"A breakup may be absolutely devastating to a family, and often it is, but the courts have to ignore the emotional side and just focus on the financial implications," says Hoffman. "They see it as the breakup of an economic partnership and you're compensated for your contribution by child support."

Furthermore, as Hoffman points out, early on in the breakup people tend to be a little more fair. Especially in the case of husbands and fathers, there is a guilt phase that keeps them willing to be involved. Then, the longer it takes, they become a little less involved, and their own expenses start coming up, and it becomes more of a battle.

Gross also notes that if a married woman is worried about seeing a lawyer because of the additional strain it may put on her marriage, then the simple answer is that her spouse doesn't need to know.

"There's always an emotional side and a legal side of divorce and what's important is to divide the emotional from the legal," says Gross. "For the legal issues go see a lawyer, and for the emotional issues you go to a marriage counselor. The lawyer can tell you what your options are – often they don't even charge for an initial consultation. Think of it as an educational process."

In Gross's opinion, most good family lawyers always discuss the possibility of counseling to try and reconcile rather than divorce. By the same token, Dr. Dorree Lynn, a marriage counselor and author of Getting Sane Without Going Crazy (Xlibris Corp., 2000), says that when a marriage appears to have irretrievably broken down, a good therapist will recommend that the couple get legal advice early on.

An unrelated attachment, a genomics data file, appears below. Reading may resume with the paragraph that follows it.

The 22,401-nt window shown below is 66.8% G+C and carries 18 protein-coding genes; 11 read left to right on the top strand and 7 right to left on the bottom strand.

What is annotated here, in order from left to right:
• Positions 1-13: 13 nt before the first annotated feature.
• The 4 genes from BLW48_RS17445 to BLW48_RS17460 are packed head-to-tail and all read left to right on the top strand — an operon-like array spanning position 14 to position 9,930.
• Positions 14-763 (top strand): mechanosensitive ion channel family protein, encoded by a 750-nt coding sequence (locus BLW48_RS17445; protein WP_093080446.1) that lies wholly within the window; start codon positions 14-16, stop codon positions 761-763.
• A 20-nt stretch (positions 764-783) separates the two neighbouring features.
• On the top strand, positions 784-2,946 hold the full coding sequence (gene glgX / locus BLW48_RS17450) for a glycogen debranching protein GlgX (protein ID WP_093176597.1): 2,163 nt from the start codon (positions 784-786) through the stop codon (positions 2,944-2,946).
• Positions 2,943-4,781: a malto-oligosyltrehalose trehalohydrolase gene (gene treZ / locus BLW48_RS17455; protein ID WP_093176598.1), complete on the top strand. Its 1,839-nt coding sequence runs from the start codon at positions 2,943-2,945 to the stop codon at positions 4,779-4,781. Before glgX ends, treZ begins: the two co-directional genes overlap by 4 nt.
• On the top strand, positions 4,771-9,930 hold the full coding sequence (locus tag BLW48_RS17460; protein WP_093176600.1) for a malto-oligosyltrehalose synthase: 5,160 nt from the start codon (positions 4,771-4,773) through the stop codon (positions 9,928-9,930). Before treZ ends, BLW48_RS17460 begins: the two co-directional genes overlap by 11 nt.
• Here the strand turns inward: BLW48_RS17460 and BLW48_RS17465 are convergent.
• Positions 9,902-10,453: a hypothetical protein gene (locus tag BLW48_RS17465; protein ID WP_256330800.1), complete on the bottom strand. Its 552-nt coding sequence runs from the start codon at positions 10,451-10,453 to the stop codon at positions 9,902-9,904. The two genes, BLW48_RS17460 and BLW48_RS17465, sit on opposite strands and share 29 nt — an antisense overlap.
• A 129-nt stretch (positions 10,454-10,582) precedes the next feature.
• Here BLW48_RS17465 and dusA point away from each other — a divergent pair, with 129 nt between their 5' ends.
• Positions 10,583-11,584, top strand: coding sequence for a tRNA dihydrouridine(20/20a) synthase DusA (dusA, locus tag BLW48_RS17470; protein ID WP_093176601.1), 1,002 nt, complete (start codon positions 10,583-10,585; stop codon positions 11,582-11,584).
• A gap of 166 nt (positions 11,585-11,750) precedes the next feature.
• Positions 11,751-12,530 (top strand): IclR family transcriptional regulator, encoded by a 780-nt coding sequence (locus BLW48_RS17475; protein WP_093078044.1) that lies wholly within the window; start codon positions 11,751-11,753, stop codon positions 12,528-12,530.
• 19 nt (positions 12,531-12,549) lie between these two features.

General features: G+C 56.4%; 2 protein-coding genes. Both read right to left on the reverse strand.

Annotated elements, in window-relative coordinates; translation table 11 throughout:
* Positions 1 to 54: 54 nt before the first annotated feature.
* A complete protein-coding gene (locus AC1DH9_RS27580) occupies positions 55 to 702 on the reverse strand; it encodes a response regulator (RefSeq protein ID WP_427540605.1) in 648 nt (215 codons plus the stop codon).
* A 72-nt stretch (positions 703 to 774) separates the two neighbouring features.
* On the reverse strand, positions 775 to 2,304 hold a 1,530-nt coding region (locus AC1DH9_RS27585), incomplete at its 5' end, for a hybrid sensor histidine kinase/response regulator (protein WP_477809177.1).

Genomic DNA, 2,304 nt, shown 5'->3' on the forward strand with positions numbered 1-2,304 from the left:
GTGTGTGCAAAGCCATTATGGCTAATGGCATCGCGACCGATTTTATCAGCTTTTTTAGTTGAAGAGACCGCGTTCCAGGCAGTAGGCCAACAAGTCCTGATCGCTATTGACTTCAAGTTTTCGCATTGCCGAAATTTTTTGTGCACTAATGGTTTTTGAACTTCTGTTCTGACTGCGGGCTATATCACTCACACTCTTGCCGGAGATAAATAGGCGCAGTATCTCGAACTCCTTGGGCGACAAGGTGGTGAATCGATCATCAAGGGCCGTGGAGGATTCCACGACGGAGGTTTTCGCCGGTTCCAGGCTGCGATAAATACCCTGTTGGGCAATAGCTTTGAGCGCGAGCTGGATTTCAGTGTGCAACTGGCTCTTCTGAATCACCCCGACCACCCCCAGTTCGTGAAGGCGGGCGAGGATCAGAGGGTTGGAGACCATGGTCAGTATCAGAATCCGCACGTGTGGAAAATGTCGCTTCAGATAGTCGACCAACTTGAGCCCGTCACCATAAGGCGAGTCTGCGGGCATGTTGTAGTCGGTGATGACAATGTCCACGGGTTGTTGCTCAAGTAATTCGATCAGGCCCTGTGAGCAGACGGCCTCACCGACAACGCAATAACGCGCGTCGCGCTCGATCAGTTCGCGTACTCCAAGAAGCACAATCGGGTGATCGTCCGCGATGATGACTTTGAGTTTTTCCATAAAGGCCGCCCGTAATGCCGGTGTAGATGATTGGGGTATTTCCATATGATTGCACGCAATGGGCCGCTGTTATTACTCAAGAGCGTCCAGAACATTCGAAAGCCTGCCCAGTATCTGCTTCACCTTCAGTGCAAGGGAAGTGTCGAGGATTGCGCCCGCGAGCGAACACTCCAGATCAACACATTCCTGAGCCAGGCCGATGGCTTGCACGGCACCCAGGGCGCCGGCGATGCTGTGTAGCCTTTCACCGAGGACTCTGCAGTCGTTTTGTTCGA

"Personally, I'm a big fan of mediation, because there's often an enormous amount of bitterness when people go to court," says Dr. Lynn. "But it's still important to see a lawyer so that you know your rights."

The State You're In

The best news for single mothers is that laws governing child support are becoming more standardized and are placing less burden on the mother to collect payments.

Most states now have provisions in place for automatic garnishment of wages. In other words, rather than relying on the father to send a check every month, it is withheld directly from his earnings, much like income tax is withheld. It then goes to the state agency authorized to receive and disburse payments and they send it on to the mother.

In many other states, garnishment is only an option if the parent is in arrears or if the custodial parent can prove that collecting payments has become a burden. However, more and more states are taking the burden of collection off the mother so she doesn't have to deal with the constant strain of wondering if the check really is in the mail.

To find out what the laws are in your state, check out Child Support Collections.com which provides a comprehensive list of the laws in each state. Another site, Divorce Interactive, which is maintained by Carl Palatnik, host of the radio program, Divorce Talk, has a lot of good information on other divorce issues.